Today our local superior came back, so I'm no longer the "contact person." That's a great relief! Over the weekend the fire alarm went off at 2:38 AM Sunday morning, due to heavy rains. Water leaked into one of the smoke detectors and set it off. Two fire trucks came very quickly, so I brought them to the panel and they found out the problem. When I called the alarm service company, I got a recorded message. That was strange because they are supposed to have a 24 /7 live answering service. So I left a message and went back to bed. About half an hour later it went off again. I got up and one of the sisters told me "there's a man outside with a flashlight trying to get in." Turned out that he was from the alarm company. The fire department had called them in the meantime. He detached the faulty alarm and by the time he left it was 4:33 AM.

Then this morning I got a call that one of the sisters got stuck with a car in Sullivan Square, right in the rotary. The car died, or at least it wouldn't start. Smoke was coming out of it! It was also raining. A couple of men tried to help her but they couldn't get it started so I had to call AAA and go out to pick her up. On my way there I got a beep that our phone operator was calling in sick again....

Well, now I can get back to editing.

Sunday, October 09, 2005

Will the blessed in heaven be happier after resurrection?

I was thinking about this question: if the blessed in heaven are already perfectly happy because they are enjoying the vision of God, will the resurrection of their bodies make them happier?
It's a problem because it's like saying that God alone isn't enough to make them happier, but that happiness somehow depends on a created thing like a body. Isn't God enough?

The Church teaches, of course, that on the last day our bodies will be resurrected. It's also true that the human being is a very close union of body and soul. Catholics don't think that the body is unimportant because it's made of lowly matter. Through the ages there has always been a current of thought that would look down on matter as being less important that spirit. But that's not the Catholic way.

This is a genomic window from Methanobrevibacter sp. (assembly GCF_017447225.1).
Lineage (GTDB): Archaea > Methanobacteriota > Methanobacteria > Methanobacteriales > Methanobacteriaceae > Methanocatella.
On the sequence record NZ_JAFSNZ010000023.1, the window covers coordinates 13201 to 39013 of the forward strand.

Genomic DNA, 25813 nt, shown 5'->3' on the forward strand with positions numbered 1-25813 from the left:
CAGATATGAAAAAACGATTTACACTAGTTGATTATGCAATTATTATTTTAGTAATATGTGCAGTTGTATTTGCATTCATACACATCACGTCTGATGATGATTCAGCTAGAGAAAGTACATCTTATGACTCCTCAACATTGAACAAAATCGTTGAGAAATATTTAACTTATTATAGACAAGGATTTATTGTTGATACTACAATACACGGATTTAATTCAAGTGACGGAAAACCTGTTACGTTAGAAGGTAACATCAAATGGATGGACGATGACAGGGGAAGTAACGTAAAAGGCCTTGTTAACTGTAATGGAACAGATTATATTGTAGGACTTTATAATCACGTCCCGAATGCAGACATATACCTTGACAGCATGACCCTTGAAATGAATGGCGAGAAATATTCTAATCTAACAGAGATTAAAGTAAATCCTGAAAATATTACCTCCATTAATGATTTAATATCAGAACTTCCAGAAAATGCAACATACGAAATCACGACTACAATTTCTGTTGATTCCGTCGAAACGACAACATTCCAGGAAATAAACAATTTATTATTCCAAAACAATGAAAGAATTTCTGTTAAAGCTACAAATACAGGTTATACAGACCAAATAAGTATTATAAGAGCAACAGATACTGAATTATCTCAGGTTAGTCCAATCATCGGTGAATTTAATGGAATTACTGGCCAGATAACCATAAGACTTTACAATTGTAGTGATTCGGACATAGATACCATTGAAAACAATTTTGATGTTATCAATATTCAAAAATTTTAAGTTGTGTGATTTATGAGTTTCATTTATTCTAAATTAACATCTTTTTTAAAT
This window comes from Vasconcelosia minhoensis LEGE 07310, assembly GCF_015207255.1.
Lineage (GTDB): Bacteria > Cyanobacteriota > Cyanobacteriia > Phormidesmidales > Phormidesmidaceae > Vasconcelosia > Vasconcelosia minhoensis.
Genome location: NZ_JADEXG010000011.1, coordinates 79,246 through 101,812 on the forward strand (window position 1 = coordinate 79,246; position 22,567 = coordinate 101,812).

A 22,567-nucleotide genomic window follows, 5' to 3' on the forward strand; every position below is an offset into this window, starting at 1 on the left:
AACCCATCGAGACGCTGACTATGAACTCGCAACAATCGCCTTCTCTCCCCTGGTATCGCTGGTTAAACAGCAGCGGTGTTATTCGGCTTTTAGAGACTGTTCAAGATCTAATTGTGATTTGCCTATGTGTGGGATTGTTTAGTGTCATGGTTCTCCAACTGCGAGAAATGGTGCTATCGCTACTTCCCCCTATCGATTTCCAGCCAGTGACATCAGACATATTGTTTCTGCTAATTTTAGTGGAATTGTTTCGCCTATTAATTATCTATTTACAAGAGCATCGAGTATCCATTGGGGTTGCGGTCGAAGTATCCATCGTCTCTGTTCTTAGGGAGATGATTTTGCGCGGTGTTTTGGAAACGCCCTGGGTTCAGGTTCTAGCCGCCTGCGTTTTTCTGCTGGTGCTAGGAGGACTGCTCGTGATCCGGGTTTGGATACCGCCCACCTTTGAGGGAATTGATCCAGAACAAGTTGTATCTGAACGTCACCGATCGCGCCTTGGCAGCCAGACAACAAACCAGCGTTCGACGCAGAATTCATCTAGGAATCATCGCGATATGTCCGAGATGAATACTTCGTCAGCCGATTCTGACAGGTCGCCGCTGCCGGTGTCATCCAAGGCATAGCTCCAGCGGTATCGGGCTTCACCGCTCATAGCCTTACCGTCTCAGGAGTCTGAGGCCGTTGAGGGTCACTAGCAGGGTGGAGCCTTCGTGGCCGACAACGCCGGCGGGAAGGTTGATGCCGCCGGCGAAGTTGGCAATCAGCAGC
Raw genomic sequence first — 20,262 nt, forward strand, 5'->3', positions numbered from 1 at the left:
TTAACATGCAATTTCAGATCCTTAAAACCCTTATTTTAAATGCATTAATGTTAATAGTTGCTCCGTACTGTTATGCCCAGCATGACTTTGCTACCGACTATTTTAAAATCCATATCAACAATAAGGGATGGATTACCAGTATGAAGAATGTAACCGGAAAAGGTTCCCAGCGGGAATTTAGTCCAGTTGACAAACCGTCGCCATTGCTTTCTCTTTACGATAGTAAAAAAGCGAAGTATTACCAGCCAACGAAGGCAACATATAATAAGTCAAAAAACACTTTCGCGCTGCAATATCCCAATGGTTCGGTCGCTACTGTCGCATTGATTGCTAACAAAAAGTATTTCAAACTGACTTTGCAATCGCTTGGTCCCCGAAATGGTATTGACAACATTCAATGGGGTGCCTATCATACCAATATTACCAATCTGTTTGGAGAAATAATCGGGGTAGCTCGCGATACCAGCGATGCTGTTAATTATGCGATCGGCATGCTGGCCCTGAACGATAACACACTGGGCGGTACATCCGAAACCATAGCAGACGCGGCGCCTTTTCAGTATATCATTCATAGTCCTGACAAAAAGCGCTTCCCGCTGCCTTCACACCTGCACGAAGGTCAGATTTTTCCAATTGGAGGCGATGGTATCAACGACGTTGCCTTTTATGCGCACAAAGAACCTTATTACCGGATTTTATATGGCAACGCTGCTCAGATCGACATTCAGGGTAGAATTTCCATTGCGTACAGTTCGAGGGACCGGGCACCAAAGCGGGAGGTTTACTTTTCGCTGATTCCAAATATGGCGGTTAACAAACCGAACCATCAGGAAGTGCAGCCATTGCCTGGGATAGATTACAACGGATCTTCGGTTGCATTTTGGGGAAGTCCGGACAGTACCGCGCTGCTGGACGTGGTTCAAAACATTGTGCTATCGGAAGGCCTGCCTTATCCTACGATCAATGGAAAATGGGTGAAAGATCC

St. Thomas takes up this question in his Summa, and he says that in heaven the soul already posseses the highest good, in the vision of God. But it doesn't possess it in every possible way until body and soul are united. He's basically turning the question around and looking at it from another angle. God is our absolute source of happiness. But on our part, we're not fully complete until the body and soul will be reunited in the resurrection. So it's not that anything is lacking in God, but we're lacking something until the final resurrection. In the meantime the saints in heaven are happy, but they'll be more completely able to enjoy that happiness after the resurrection.

Saturday, October 08, 2005

Pope Benedict to the Pauline Family

In a recent address, the Pope spoke to some members of the Pauline Family. He said in part,

"Enamored of God as Don Alberione was, he asked his disciples, priests and lay people to cultivate a robust interior life, rich in balance and discernment," the Pope recalled."To all he presented the Apostle Paul as model, who in the Areopagus of Athens, led by the Holy Spirit, was able to adapt his proclamation to the cultural context in which he found himself, but at the same time he did not cease to present with courageous frankness the absolute novelty that is Christ," added the Holy Father."May each one of you make his own the spirit and style that characterized the Apostle of the Gentiles, updating the missionary endeavor in our postmodern age, […] sharing with the Successor of Peter and the pastors of the particular Churches the incessant yearning to make the Redeemer's salvific message reach the hearts of so many of our contemporaries," Benedict XVI concluded.